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The words written in quotations above,"la llorona" in the Spanish language means a woman who cries...a lot. A woman mourns in painful sorrow and grieves the loss of a son. This is a story of two women that I found belatedly appropriate to write. I meant to do that on Memorial Day as a tribute to "la llorona" I knew as I grew up during World War II in San Antonio, Texas in 1944. I apologize, for this woman lost a son in battle.

The first of these two women you will read about is a tale of the original Llorona as it was told to me long ago. She lived generations before the woman who I want to pay tribute with this diary. I believe both of these women have in common what every woman has -- motherly instinct to protect her newborn.

In writing about "la llorona" as told by my elders below, I concluded that as told to me, a woman`s natural instinct to fight till death protecting a newborn falls into question and borders on creepy. However, the second woman I pay tribute in this diary compels me to overlook that question in order to be able to compare them both for the readers opinion. I do understand that not everyone here at Dkos knows who la llorana is in this tale. Bare with me I will tell you, among other incidents of my life growing up during World War II that I have not written about previously.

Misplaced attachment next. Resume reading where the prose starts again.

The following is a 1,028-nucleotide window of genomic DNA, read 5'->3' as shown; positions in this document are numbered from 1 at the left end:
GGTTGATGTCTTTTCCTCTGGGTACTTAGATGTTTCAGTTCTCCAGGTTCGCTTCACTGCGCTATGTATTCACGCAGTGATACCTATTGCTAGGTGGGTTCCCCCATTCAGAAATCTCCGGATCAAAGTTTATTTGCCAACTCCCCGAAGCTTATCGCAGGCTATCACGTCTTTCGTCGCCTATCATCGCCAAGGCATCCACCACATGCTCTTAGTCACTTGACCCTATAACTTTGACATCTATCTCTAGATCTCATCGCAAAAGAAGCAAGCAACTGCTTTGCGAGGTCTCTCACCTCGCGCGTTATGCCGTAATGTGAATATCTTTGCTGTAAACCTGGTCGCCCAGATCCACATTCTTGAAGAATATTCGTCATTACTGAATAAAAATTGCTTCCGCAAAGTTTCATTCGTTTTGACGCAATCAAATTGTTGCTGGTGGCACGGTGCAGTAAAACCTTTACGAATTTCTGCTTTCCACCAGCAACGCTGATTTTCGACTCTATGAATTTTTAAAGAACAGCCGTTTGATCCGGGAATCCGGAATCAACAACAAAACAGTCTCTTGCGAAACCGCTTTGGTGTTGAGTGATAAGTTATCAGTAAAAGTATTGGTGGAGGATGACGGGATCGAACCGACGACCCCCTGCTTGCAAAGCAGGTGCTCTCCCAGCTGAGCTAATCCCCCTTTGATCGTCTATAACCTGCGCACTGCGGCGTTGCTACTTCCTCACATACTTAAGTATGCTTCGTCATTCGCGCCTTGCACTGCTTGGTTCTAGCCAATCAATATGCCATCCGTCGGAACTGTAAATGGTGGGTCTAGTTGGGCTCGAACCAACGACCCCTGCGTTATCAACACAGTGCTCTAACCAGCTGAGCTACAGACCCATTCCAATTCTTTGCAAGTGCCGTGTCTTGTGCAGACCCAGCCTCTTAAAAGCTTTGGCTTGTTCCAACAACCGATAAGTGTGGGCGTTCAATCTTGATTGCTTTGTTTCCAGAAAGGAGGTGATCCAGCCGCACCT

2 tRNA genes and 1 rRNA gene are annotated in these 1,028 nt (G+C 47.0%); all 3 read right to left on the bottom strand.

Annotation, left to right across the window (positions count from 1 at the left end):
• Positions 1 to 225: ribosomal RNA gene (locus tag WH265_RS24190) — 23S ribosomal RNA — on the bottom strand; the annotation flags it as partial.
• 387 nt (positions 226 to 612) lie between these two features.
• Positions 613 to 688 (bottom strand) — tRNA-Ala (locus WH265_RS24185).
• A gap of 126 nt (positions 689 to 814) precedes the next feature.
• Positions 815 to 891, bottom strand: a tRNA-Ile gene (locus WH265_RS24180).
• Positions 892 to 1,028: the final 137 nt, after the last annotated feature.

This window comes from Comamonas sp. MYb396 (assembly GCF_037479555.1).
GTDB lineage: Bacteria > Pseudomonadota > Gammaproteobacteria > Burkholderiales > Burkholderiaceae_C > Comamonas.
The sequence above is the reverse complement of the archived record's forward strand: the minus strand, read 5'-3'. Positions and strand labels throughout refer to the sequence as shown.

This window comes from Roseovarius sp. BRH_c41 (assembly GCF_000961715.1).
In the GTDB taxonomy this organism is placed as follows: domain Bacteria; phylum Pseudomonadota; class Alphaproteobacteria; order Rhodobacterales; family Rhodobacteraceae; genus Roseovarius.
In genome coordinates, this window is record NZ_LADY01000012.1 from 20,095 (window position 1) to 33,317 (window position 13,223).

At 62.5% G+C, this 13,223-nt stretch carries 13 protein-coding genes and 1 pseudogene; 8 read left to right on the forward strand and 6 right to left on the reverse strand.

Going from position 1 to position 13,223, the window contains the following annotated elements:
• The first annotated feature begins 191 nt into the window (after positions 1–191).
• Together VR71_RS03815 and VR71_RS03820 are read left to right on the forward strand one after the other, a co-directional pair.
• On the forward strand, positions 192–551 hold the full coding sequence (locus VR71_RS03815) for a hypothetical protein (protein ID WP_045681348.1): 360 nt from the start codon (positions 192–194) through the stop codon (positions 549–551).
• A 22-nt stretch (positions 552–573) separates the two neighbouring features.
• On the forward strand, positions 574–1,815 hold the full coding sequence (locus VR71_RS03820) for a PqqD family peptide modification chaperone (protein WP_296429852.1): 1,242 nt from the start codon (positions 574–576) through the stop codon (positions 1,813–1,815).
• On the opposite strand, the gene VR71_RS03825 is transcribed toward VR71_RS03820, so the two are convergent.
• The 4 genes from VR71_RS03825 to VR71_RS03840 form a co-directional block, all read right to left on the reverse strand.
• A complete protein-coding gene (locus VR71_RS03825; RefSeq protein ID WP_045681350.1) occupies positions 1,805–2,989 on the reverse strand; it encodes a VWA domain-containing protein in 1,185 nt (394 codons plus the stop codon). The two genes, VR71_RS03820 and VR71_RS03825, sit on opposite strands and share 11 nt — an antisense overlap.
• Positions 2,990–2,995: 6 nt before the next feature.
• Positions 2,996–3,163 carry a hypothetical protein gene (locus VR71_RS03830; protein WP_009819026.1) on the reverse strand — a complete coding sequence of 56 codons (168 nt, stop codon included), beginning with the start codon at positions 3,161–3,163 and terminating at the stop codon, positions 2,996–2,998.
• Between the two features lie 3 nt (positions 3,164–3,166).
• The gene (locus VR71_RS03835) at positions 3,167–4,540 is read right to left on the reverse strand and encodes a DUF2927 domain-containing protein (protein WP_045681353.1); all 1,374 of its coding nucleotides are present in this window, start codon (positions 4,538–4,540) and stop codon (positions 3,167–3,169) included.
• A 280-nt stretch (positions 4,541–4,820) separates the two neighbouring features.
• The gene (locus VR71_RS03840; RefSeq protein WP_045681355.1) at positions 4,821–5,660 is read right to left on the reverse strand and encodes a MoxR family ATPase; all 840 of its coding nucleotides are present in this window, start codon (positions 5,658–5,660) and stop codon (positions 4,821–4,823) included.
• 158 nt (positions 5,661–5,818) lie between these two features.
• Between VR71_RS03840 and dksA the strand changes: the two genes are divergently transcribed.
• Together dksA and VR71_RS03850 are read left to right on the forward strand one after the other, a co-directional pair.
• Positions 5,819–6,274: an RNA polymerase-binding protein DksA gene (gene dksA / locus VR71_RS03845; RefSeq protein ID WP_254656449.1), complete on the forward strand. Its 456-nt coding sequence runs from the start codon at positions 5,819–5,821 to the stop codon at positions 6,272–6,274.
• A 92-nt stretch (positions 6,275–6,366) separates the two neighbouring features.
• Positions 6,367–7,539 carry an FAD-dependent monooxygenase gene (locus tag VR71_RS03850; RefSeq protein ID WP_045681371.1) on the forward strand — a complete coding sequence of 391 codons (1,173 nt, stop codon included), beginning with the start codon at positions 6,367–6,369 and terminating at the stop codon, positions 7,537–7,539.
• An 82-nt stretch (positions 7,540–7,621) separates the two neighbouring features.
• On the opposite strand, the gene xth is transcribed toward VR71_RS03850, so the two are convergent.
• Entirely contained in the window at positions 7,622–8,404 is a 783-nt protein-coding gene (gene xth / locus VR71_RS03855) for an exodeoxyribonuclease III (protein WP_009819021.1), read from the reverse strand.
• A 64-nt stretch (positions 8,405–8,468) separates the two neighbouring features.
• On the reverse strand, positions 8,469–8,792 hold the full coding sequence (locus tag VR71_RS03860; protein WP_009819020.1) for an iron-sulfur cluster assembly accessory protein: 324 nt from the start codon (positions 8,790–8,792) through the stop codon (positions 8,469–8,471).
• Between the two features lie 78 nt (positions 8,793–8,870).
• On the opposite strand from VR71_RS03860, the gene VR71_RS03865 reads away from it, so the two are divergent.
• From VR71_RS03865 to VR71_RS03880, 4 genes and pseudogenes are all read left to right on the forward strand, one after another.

My Elders have spoken the tale of this crying woman for generations. The tale has been unfurled through family lore of knowledge to the extent of being traditional nature among Mexican people in general, and this alone has stirred in me some memories of la llorona when I saw this particular woman during very troubling times in my life during World War II.   A mother`s wail and anguish reminiscence triggering my mind to recall la llorona, which is not a fable and to write about it.  This is my account of such a woman. A modern day la llorona in my personal recollections of World War II. It is fitting for what my elders spoke about a "la llorona", a grieving woman that took place generations ago.